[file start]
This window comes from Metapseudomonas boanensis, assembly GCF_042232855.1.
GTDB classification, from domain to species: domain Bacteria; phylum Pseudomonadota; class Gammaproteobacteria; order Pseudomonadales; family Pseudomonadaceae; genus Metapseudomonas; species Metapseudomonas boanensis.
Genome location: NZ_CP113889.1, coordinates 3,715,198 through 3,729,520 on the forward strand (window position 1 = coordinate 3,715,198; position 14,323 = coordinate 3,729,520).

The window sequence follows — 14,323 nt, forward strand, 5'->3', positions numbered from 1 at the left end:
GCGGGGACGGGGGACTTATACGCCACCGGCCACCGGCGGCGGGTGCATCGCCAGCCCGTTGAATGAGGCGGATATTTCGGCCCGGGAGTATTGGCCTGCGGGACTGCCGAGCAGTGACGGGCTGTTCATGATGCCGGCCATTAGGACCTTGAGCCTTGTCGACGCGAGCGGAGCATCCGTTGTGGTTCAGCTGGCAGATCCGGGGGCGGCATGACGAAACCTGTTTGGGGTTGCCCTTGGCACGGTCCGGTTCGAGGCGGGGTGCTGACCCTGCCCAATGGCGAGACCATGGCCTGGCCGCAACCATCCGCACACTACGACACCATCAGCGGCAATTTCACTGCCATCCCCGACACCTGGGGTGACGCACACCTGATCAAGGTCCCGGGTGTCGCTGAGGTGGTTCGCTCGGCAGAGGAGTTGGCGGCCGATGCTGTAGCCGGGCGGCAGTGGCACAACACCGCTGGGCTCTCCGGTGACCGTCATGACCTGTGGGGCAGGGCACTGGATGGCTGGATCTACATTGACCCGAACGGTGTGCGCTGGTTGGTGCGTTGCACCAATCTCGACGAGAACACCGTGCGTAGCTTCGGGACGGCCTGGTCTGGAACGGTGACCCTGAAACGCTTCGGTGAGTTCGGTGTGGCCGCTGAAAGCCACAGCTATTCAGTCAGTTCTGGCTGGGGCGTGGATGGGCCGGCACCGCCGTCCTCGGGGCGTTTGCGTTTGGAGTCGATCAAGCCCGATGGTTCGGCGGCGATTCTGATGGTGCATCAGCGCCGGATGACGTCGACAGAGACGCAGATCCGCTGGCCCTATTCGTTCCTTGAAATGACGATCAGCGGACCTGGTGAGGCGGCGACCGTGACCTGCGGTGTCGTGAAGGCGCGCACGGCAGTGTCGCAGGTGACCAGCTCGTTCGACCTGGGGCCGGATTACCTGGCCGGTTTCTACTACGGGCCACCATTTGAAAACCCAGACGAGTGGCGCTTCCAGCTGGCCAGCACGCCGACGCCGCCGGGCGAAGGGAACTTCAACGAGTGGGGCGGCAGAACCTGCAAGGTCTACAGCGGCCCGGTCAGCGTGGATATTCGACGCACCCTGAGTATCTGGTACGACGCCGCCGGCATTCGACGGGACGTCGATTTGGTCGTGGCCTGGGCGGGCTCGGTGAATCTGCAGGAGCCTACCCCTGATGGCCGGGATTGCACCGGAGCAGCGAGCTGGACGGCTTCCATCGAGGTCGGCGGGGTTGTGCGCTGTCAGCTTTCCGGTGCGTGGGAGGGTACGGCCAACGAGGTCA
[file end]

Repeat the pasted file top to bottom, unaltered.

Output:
This window comes from Metapseudomonas boanensis, assembly GCF_042232855.1.
GTDB classification, from domain to species: domain Bacteria; phylum Pseudomonadota; class Gammaproteobacteria; order Pseudomonadales; family Pseudomonadaceae; genus Metapseudomonas; species Metapseudomonas boanensis.
Genome location: NZ_CP113889.1, coordinates 3,715,198 through 3,729,520 on the forward strand (window position 1 = coordinate 3,715,198; position 14,323 = coordinate 3,729,520).

The window sequence follows — 14,323 nt, forward strand, 5'->3', positions numbered from 1 at the left end:
GCGGGGACGGGGGACTTATACGCCACCGGCCACCGGCGGCGGGTGCATCGCCAGCCCGTTGAATGAGGCGGATATTTCGGCCCGGGAGTATTGGCCTGCGGGACTGCCGAGCAGTGACGGGCTGTTCATGATGCCGGCCATTAGGACCTTGAGCCTTGTCGACGCGAGCGGAGCATCCGTTGTGGTTCAGCTGGCAGATCCGGGGGCGGCATGACGAAACCTGTTTGGGGTTGCCCTTGGCACGGTCCGGTTCGAGGCGGGGTGCTGACCCTGCCCAATGGCGAGACCATGGCCTGGCCGCAACCATCCGCACACTACGACACCATCAGCGGCAATTTCACTGCCATCCCCGACACCTGGGGTGACGCACACCTGATCAAGGTCCCGGGTGTCGCTGAGGTGGTTCGCTCGGCAGAGGAGTTGGCGGCCGATGCTGTAGCCGGGCGGCAGTGGCACAACACCGCTGGGCTCTCCGGTGACCGTCATGACCTGTGGGGCAGGGCACTGGATGGCTGGATCTACATTGACCCGAACGGTGTGCGCTGGTTGGTGCGTTGCACCAATCTCGACGAGAACACCGTGCGTAGCTTCGGGACGGCCTGGTCTGGAACGGTGACCCTGAAACGCTTCGGTGAGTTCGGTGTGGCCGCTGAAAGCCACAGCTATTCAGTCAGTTCTGGCTGGGGCGTGGATGGGCCGGCACCGCCGTCCTCGGGGCGTTTGCGTTTGGAGTCGATCAAGCCCGATGGTTCGGCGGCGATTCTGATGGTGCATCAGCGCCGGATGACGTCGACAGAGACGCAGATCCGCTGGCCCTATTCGTTCCTTGAAATGACGATCAGCGGACCTGGTGAGGCGGCGACCGTGACCTGCGGTGTCGTGAAGGCGCGCACGGCAGTGTCGCAGGTGACCAGCTCGTTCGACCTGGGGCCGGATTACCTGGCCGGTTTCTACTACGGGCCACCATTTGAAAACCCAGACGAGTGGCGCTTCCAGCTGGCCAGCACGCCGACGCCGCCGGGCGAAGGGAACTTCAACGAGTGGGGCGGCAGAACCTGCAAGGTCTACAGCGGCCCGGTCAGCGTGGATATTCGACGCACCCTGAGTATCTGGTACGACGCCGCCGGCATTCGACGGGACGTCGATTTGGTCGTGGCCTGGGCGGGCTCGGTGAATCTGCAGGAGCCTACCCCTGATGGCCGGGATTGCACCGGAGCAGCGAGCTGGACGGCTTCCATCGAGGTCGGCGGGGTTGTGCGCTGTCAGCTTTCCGGTGCGTGGGAGGGTACGGCCAACGAGGTCA